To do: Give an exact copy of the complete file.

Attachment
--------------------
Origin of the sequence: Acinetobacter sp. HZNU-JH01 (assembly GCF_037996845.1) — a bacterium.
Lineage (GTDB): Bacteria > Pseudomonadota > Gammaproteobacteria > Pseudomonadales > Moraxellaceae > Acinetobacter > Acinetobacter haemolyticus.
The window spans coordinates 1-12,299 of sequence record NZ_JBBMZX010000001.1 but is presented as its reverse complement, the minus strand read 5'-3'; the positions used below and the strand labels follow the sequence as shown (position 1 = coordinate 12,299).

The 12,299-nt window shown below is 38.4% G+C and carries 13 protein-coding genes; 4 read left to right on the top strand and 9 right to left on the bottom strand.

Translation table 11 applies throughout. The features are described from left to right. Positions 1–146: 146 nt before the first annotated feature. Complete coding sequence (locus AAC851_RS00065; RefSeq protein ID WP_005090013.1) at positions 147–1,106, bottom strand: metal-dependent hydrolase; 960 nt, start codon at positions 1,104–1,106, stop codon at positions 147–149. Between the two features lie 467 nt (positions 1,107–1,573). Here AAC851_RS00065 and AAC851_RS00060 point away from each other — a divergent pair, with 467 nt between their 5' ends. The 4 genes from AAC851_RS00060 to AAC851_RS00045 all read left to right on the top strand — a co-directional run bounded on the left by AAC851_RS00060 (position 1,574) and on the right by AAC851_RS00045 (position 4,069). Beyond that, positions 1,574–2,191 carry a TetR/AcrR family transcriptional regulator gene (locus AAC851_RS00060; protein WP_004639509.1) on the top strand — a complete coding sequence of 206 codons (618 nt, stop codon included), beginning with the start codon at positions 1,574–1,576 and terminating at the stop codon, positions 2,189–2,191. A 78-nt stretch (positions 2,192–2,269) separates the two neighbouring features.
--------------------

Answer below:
Origin of the sequence: Acinetobacter sp. HZNU-JH01 (assembly GCF_037996845.1) — a bacterium.
Lineage (GTDB): Bacteria > Pseudomonadota > Gammaproteobacteria > Pseudomonadales > Moraxellaceae > Acinetobacter > Acinetobacter haemolyticus.
The window spans coordinates 1-12,299 of sequence record NZ_JBBMZX010000001.1 but is presented as its reverse complement, the minus strand read 5'-3'; the positions used below and the strand labels follow the sequence as shown (position 1 = coordinate 12,299).

The 12,299-nt window shown below is 38.4% G+C and carries 13 protein-coding genes; 4 read left to right on the top strand and 9 right to left on the bottom strand.

Translation table 11 applies throughout. The features are described from left to right. Positions 1–146: 146 nt before the first annotated feature. Complete coding sequence (locus AAC851_RS00065; RefSeq protein ID WP_005090013.1) at positions 147–1,106, bottom strand: metal-dependent hydrolase; 960 nt, start codon at positions 1,104–1,106, stop codon at positions 147–149. Between the two features lie 467 nt (positions 1,107–1,573). Here AAC851_RS00065 and AAC851_RS00060 point away from each other — a divergent pair, with 467 nt between their 5' ends. The 4 genes from AAC851_RS00060 to AAC851_RS00045 all read left to right on the top strand — a co-directional run bounded on the left by AAC851_RS00060 (position 1,574) and on the right by AAC851_RS00045 (position 4,069). Beyond that, positions 1,574–2,191 carry a TetR/AcrR family transcriptional regulator gene (locus AAC851_RS00060; protein WP_004639509.1) on the top strand — a complete coding sequence of 206 codons (618 nt, stop codon included), beginning with the start codon at positions 1,574–1,576 and terminating at the stop codon, positions 2,189–2,191. A 78-nt stretch (positions 2,192–2,269) separates the two neighbouring features.